Calling for the status of teachers to be raised to that of doctors and lawyers - and backed by similar pay - Cardinal Hume said a teacher's success could not be measured by pupils' test scores or exam results.
"What matters much more is the impact the teacher has on the child as a whole person. That surely is a very difficult thing to measure," he told a London conference of Christian church leaders on teacher recruitment, organised by the Teacher Training Agency. The Catholic Church runs one in ten secondary schools.
Appraisal was important, he said. "But is it desirable for teachers with similar responsibilities, of the same age, seniority and experience to be rewarded differently? Personally I have my doubts."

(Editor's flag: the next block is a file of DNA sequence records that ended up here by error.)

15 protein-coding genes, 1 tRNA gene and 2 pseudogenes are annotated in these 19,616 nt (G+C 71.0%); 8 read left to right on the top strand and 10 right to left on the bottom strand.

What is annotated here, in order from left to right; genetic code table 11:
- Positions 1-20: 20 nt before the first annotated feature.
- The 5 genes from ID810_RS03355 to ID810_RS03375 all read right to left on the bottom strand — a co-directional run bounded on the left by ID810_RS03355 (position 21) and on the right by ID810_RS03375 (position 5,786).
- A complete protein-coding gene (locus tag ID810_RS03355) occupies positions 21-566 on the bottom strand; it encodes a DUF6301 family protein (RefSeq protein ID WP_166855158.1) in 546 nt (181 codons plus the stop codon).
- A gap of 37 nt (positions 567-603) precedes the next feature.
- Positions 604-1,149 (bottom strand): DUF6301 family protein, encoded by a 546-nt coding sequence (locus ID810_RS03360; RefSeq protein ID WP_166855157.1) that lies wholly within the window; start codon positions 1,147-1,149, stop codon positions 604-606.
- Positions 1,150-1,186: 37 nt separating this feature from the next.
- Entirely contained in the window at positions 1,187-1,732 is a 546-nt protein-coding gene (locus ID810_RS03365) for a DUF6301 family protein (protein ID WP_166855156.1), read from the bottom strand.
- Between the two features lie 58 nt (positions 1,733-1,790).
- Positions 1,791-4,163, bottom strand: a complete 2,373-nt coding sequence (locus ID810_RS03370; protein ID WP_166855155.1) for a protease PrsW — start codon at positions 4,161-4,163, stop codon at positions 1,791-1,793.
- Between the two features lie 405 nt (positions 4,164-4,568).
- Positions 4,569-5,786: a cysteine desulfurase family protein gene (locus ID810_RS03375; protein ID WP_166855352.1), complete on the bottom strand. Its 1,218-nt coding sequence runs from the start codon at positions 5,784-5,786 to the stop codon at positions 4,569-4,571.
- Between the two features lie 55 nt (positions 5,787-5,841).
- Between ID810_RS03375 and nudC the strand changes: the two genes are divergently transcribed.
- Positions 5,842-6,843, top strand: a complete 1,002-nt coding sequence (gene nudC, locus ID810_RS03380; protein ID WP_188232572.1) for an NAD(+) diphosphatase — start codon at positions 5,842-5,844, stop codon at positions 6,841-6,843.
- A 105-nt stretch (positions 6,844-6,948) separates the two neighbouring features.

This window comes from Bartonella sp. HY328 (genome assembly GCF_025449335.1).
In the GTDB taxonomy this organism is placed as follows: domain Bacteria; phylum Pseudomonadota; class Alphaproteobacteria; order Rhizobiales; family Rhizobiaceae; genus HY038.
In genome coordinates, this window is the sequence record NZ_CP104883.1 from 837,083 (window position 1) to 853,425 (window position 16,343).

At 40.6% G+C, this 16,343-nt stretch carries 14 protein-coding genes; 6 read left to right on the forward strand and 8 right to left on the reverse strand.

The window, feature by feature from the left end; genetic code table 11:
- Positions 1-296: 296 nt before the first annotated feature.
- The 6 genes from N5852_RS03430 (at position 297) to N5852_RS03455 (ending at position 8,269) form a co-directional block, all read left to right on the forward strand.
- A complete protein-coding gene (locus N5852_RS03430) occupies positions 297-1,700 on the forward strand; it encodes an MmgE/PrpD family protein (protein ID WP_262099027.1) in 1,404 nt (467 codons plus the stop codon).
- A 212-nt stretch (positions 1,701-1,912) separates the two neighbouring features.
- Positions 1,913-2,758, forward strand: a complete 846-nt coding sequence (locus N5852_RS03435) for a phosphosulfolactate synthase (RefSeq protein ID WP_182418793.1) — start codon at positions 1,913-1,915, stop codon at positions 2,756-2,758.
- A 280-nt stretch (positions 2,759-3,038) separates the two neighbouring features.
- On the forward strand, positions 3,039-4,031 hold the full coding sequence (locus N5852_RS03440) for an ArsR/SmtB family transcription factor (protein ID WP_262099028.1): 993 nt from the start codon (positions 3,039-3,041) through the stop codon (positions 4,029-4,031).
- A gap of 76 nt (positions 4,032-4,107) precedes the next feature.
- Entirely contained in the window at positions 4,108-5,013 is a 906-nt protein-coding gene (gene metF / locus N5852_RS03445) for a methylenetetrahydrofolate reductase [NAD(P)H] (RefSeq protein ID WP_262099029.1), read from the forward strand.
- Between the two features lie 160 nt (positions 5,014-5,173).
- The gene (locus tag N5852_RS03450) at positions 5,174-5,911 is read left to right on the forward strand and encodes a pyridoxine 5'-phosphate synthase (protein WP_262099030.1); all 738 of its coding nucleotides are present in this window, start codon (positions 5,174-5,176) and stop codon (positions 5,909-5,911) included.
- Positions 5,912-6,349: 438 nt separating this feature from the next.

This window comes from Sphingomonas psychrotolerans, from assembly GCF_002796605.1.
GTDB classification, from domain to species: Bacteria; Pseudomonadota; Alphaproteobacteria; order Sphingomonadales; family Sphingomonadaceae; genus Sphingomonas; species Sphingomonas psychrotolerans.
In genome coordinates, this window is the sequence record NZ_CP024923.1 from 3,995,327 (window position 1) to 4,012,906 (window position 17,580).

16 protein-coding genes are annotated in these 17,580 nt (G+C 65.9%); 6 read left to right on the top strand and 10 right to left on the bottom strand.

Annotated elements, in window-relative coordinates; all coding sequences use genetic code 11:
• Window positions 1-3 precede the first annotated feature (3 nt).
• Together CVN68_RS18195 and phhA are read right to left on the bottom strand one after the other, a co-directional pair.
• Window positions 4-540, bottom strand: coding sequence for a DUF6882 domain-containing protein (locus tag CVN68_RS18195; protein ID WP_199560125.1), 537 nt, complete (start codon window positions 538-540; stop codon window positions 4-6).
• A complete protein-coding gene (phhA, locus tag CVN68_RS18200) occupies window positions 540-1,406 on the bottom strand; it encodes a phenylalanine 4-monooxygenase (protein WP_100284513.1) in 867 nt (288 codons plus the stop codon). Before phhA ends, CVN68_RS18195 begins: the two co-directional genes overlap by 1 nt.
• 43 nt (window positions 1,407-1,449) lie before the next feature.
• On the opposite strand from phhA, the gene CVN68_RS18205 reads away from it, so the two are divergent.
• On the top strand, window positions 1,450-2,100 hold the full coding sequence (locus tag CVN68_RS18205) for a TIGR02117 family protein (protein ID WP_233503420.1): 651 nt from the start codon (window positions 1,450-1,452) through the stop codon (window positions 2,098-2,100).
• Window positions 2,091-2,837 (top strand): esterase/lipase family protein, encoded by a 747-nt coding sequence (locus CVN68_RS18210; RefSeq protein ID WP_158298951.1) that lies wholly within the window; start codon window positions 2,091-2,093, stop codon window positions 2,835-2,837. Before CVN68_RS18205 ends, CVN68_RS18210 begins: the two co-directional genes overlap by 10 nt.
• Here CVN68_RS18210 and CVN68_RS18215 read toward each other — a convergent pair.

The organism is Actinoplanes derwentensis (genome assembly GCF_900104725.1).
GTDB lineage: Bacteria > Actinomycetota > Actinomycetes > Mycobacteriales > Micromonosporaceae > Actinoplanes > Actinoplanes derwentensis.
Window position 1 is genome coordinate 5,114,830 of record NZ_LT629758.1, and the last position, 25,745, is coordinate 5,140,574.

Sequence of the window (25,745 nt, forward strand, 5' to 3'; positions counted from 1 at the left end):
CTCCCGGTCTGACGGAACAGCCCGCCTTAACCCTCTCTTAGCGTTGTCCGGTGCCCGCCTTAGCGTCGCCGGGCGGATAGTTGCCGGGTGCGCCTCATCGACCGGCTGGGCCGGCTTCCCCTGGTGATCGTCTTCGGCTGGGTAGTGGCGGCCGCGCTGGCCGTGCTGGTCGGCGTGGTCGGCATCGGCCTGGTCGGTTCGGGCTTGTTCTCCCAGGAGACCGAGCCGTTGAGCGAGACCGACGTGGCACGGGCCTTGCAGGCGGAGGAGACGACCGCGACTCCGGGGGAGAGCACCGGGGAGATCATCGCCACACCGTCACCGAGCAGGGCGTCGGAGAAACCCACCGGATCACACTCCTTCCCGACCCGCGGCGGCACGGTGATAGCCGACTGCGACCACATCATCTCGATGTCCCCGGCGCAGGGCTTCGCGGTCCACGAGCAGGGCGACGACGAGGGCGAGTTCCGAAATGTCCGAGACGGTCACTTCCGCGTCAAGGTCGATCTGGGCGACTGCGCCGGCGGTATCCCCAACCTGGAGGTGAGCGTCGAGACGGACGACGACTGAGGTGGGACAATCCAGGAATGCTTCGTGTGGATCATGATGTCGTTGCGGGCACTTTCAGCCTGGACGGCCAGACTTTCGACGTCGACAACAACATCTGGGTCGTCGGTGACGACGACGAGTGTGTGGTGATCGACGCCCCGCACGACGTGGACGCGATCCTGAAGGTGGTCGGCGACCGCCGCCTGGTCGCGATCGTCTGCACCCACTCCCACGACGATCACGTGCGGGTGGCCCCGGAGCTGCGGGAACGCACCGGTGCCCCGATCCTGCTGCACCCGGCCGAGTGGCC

Cardinal Hume, a former head of Ampleforth school in north Yorkshire, said teachers had been overburdened with change and bureaucracy.
Margaret Smart, director of the Catholic education service, called the performance criteria too mechanistic. "They miss the essence of education."
Cardinal Hume's view that it was time to "rediscover pride in the vocation of teaching" was echoed by the Church of England's response to the Green Paper.